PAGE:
Alongside the 2004 pre-Budget report, I made a statement to the House stressing how successive Governments have been perpetually presented with ever more intricate arrangements designed to avoid income tax and national insurance on the rewards from employment. Clause 12 and schedule 2 are a carefully focused response to such avoidance schemes. The measures will effectively target arrangements that are used to disguise cash bonuses and thus avoid tax and national insurance. It is important to remember that without prompt and decisive action, around £500 million in tax and national insurance would be at risk every year. The Government estimate that around £2 billion of payments were going through such schemes in 2004–05.

I should also remind the House that in my statement alongside the pre-Budget report I made it clear that the Government's objective was to close down such activities permanently, initially by closing down schemes that had been identified by Her Majesty's Revenue and Customs. Furthermore, I made it clear that should further attempts be made to frustrate that intention, legislation would be introduced to combat the problem, where necessary, with effect from 2 December 2004. The response is thus fair and proportionate, given the substantial amount of revenue at risk and the history of the previous attempts made by some taxpayers and their advisers to get around legislation that was aimed at stopping their avoidance schemes. I must stress that only those who, despite these warnings, choose to avoid their responsibilities and pass a heavier burden on to other taxpayers will be affected.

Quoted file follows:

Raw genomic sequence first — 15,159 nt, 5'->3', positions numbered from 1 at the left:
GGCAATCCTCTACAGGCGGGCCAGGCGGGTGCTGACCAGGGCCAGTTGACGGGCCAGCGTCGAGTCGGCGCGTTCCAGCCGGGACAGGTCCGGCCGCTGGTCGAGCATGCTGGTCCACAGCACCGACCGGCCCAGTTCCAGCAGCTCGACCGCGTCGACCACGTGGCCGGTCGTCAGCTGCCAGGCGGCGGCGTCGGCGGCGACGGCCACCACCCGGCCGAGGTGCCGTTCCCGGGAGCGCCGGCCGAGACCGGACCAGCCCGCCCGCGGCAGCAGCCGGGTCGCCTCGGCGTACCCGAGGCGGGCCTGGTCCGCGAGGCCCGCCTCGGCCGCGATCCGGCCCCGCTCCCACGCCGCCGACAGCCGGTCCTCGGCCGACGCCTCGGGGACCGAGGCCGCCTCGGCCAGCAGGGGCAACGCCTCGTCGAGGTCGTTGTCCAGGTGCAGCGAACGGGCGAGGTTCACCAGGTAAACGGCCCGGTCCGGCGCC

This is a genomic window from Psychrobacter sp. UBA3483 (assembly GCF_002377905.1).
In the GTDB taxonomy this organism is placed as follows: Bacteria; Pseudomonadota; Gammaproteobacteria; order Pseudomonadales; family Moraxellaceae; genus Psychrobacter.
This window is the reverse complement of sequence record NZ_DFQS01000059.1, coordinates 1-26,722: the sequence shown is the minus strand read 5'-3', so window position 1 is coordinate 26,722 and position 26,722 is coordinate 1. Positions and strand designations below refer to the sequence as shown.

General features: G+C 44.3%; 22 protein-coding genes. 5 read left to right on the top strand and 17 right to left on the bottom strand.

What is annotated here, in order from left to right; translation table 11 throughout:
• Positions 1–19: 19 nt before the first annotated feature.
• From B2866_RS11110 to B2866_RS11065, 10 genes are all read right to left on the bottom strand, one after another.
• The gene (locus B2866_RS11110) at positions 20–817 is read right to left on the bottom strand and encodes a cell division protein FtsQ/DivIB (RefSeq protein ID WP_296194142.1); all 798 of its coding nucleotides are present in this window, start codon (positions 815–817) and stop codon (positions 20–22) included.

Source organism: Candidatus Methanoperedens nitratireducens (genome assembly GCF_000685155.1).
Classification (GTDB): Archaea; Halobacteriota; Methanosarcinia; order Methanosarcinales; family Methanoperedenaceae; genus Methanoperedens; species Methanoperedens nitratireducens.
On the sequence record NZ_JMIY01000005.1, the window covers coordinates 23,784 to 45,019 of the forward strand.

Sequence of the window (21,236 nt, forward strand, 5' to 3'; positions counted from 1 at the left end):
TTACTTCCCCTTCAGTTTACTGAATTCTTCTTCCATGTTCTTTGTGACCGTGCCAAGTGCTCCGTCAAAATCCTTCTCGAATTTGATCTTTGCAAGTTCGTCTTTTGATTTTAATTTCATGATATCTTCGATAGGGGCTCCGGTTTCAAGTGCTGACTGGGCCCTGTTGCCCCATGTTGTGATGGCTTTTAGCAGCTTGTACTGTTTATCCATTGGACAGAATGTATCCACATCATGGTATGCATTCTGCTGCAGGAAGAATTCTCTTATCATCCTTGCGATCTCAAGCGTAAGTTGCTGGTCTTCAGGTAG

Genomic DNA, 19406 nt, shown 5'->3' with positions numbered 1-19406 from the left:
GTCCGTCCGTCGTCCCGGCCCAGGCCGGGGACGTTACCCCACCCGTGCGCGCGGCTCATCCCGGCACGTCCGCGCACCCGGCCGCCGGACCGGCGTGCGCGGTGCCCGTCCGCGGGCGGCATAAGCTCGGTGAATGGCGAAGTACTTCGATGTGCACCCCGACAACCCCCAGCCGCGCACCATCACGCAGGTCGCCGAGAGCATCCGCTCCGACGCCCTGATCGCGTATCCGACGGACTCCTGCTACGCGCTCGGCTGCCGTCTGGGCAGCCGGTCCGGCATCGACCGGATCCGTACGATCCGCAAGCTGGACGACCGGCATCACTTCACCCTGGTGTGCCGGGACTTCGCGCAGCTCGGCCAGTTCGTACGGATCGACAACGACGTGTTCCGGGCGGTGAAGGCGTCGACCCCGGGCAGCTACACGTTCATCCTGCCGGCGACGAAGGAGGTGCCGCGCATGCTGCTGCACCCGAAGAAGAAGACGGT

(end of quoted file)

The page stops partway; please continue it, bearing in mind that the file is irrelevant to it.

Furthermore, the disclosure rules are an integral part of the Government's strategy to ensure that there is fairness. They target the information deficit on which tax avoidance is based. They enable Her Majesty's Revenue and Customs to act faster and with a more targeted response to abuse of the tax system, thus providing an early warning about new avoidance schemes. Clause 6 and schedule 1 will improve the effectiveness of the rules by drawing on the experience of disclosures up to this juncture, extending the definition of tax advantage and simplifying the requirements on business to disclose schemes so that if a new listed scheme is designated, the tax authorities will be able to act swiftly.

The Bill introduces important measures to promote fairness and confront tax avoidance while maintaining our competitiveness and providing certainty to businesses, allowing them to keep pace with the opportunities presented by the fast-evolving global economy. It will help to develop the macro-economic stability that is essential to our future productivity,
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growth and stability. It will support business while ensuring fairness, and will enable the country to sustain and build on a competitive enterprise-based economy, allowing for security and opportunity so that everyone benefits from growing prosperity.

The Finance Bill sets in statute the measures proposed in the Budget to enable the United Kingdom to respond to and meet the challenges of a global economy. I commend it to the House.

6.45 pm